Aaron Moniz & Steve Sostak: Global leaders in professional learning for teaching for sustainability, global competence, project-based learning, student agency, & literacy.

Project-Based, Student-Centered Learning:
How to Bring Deep Learning to Life
in Wuhan


What Does a Project-Based Cycle Look Like
& Why Does it Matter for the Future of Learning?

https://www.pblworks.org/


Why PBL?

Because Project Based Learning works. It engages students in learning that is deep and long-lasting. PBL can be transformative for students – especially those furthest from educational opportunity.

Care: Have empathy to tune in to the why of a challenge or question: to spark inquiry and interest.

Aware: Use metacognitive skills to engage with disciplinary knowledge, information, and literacy (reading, interviewing, research, active listening)

Able: Use curriculum and “soft skills” to be complete an authentic project, work towards a goal, or plan an action that impacts local or global communities.

Act: Draw upon learning to impact others and share their learning. This should be a celebration of learning but also purposeful ‘doing’.

Reflect: Revisit the learning journey. Observe how skills have evolved over time. Determine whether your action was impactful. Think about approach for the future.

Demonstration: Consistently provide evidence of the learning process and how one is utilizing acquired knowledge and skills to apply learning.

World Economic Forum: The Future of Education, 2019


The new research shows that as the digital economy transforms the workplace, Social and Emotional Learning (SEL) skills such as collaboration, communication and problem solving will become ever more important as more traditional roles are mechanized.

With more than half of children now entering school expected to work in jobs that don’t yet exist, adaptability is becoming a core skill.

What is SEL?

Social and Emotional Learning skills are those abilities that lie outside core literacies such as reading, writing and arithmetic. They allow creativity, problem solving and communication and have at their heart social interactions.

Of 16 skills identified in the report as important for the 21st century, 12 are SEL.

 

 

Demonstration Session:
What Does a Project-Based Learning Unit Look Like?

Abstract:
Students will work through a PBL cycle, in project teams, to capture & publish stories designed to get multiple perspectives that answer the question: Why is the conservation of the Yangtze River (and specifically the finless porpoise) important to the future of China? An authentic model and spark will stem from the Out of the Blocks podcast.

Challenging problem and guiding question(s):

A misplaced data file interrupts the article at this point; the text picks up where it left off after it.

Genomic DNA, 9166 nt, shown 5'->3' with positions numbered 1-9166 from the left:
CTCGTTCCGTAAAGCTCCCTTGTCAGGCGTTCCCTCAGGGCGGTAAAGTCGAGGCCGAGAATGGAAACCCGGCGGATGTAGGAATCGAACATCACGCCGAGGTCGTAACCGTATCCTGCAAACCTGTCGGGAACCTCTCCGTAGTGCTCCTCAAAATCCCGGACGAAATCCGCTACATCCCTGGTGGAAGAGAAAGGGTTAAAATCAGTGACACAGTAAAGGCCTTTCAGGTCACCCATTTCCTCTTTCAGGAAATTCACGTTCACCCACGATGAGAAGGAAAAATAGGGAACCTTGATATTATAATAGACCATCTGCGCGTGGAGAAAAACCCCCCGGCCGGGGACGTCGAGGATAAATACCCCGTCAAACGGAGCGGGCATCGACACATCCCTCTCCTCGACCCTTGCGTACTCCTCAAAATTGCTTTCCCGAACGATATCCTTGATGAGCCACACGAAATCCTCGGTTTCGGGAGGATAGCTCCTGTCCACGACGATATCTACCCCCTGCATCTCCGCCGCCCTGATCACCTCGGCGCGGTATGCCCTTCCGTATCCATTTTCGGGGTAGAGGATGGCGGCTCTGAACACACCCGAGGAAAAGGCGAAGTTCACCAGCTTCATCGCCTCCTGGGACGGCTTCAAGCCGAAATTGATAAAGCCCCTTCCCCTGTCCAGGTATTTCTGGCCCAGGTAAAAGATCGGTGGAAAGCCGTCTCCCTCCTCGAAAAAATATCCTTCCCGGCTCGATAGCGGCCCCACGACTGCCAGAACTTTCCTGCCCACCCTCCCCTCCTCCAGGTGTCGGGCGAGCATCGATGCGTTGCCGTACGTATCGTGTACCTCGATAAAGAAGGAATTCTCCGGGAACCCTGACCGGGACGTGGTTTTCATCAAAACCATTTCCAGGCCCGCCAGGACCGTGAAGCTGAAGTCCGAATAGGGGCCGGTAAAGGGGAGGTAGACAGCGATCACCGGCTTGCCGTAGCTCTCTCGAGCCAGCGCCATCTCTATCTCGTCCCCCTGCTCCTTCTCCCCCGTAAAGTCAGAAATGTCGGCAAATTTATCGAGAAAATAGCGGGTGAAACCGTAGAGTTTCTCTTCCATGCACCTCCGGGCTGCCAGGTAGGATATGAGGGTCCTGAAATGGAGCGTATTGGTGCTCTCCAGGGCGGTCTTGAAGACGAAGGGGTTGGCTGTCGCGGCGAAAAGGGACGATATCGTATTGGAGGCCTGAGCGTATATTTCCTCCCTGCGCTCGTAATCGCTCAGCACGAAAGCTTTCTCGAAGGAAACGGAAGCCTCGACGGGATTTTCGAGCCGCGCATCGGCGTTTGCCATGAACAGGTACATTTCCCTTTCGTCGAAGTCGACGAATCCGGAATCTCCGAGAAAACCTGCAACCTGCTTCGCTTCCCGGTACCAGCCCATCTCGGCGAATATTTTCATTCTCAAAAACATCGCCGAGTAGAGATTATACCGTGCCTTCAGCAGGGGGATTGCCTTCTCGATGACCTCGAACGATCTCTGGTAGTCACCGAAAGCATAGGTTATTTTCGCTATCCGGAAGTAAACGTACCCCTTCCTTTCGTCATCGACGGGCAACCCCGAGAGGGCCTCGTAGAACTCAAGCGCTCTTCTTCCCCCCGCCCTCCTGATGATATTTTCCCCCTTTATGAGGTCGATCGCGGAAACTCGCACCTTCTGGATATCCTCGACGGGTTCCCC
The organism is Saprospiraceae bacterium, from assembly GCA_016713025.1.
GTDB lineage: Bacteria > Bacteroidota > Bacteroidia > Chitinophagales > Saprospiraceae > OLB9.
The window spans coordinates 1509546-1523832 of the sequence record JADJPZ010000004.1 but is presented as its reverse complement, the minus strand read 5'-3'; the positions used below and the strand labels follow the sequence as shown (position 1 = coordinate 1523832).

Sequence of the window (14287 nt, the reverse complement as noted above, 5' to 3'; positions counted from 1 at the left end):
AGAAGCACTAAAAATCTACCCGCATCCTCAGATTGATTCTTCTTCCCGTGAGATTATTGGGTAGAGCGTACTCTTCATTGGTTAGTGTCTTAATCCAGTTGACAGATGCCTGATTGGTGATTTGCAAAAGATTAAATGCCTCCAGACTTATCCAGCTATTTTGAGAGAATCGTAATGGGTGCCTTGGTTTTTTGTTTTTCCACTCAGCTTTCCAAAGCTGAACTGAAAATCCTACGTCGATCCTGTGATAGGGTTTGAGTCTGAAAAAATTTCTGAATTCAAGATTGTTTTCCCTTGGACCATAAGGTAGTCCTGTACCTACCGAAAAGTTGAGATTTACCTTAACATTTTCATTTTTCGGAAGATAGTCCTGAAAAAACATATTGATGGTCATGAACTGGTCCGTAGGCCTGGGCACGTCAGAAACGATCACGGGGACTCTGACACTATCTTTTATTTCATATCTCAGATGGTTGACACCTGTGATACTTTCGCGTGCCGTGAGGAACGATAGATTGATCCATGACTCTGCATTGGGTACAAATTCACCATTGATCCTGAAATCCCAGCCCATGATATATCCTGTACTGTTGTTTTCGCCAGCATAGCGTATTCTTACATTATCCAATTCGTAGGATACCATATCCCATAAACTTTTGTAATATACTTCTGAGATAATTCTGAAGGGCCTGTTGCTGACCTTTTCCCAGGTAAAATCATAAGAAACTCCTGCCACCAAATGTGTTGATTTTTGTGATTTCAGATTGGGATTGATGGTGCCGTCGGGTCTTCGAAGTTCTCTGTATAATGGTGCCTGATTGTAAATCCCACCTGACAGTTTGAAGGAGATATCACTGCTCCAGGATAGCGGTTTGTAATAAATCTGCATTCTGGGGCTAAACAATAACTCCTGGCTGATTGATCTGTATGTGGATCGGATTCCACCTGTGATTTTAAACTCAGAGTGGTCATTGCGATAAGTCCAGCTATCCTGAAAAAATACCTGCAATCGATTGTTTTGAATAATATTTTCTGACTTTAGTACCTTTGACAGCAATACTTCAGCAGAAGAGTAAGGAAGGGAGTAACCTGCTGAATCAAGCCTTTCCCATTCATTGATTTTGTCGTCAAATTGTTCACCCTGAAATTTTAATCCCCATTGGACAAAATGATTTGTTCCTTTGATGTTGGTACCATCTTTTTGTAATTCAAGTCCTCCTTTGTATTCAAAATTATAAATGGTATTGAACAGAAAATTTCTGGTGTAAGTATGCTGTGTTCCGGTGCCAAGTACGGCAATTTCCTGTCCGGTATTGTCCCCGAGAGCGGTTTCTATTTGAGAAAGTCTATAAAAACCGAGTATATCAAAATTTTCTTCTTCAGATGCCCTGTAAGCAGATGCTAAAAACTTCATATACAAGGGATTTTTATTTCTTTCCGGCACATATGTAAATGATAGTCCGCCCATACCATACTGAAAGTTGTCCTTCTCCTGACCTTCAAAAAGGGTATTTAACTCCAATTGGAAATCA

The Yangtze River is a key geographic, ecological, cultural & economic feature of China. However, the future of the health of the river & the biodiversity in & around the river is endangered. How can we help?

Global Competency Objective(s):
Examine local, global & intercultural issues
Understand and appreciate the perspectives & world views of others
Engage in open, appropriate & effective interactions with people from different backgrounds & cultures
Act for collective well-being & sustainable development.

Sustainable Development Focus Goals:
SDG 6: Clean Water & Sanitation
SDG 14: Life Below Water
SDG 3: Good Health & Wellbeing

21st Century Potential Focus Skills (linked to Edvantage program skills):
1. Literacy
3. Scientific Literacy
4. ICT Literacy
6. Cultural & Civic Literacy
7. Critical Thinking & Problem Solving
8. Creativity
9. Communication
10. Collaboration
11. Curiosity
12. Initiative
13. Persistence
14. Adaptability
15. Leadership
16. Global Competence: Social & Cultural Awareness

Potential Disciplinary Skills:
Science:  
Characteristics of living things
Use scientific method to answer questions
How does water sustain life?

English:  
Stories that define the human experience
Why is story telling important
Speaking and listening skills
Structure of a feature article / essay

Social Studies:
Geography and culture
Resources and sustainability
Civics, society, and responsibility
Metacognitive thinking

 

 

The Yangtze River, the longest river in Asia, used to be one of the only two rivers in the world that was home to two different species of dolphin—the Yangtze finless porpoise and the Baiji dolphin. However, in 2006 the Baiji dolphin was declared functionally extinct. This was the first time in history that an entire species of dolphin had been wiped off the planet because of human activity. Its close cousin, the Yangtze finless porpoise, is known for its mischievous smile and has a level of intelligence comparable to that of a gorilla.

WWF

Lesson 1:
Establishing the challenge
Establishing global awareness
Establishing why we care
Establishing & practicing active listening skills

Content objectives:
Challenging, authentic problems do not have one, static solution
Understand the basics of the United Nations Sustainable Development Goals (UN SDGs)
Identify problems facing the Yangtze River, specifically the Yangtze Finless Porpoise
Develop active listening skills as a crucial tool to problem-based learning and designing solutions to authentic problems

Language objectives:

Speaking: INITIAL FORMATIVE ASSESSMENT 1 (observation)
Discuss the importance of the UN SDGs and how they are interdependent
Share stories and answers to rich personal inquiry questions to help understand the power of discussion

Writing: INITIAL FORMATIVE ASSESSMENT 2
Exit ticket (1m essays) on why SDGs matter and why active listening matters

Reading:
Read appropriate-level texts (for the differentiated needs of students) for building background about the issue and the porpoise

Listening:
Practice and understand the role of active listening and the art of the follow up question to build rapport, empathy, and respect in a deep conversation.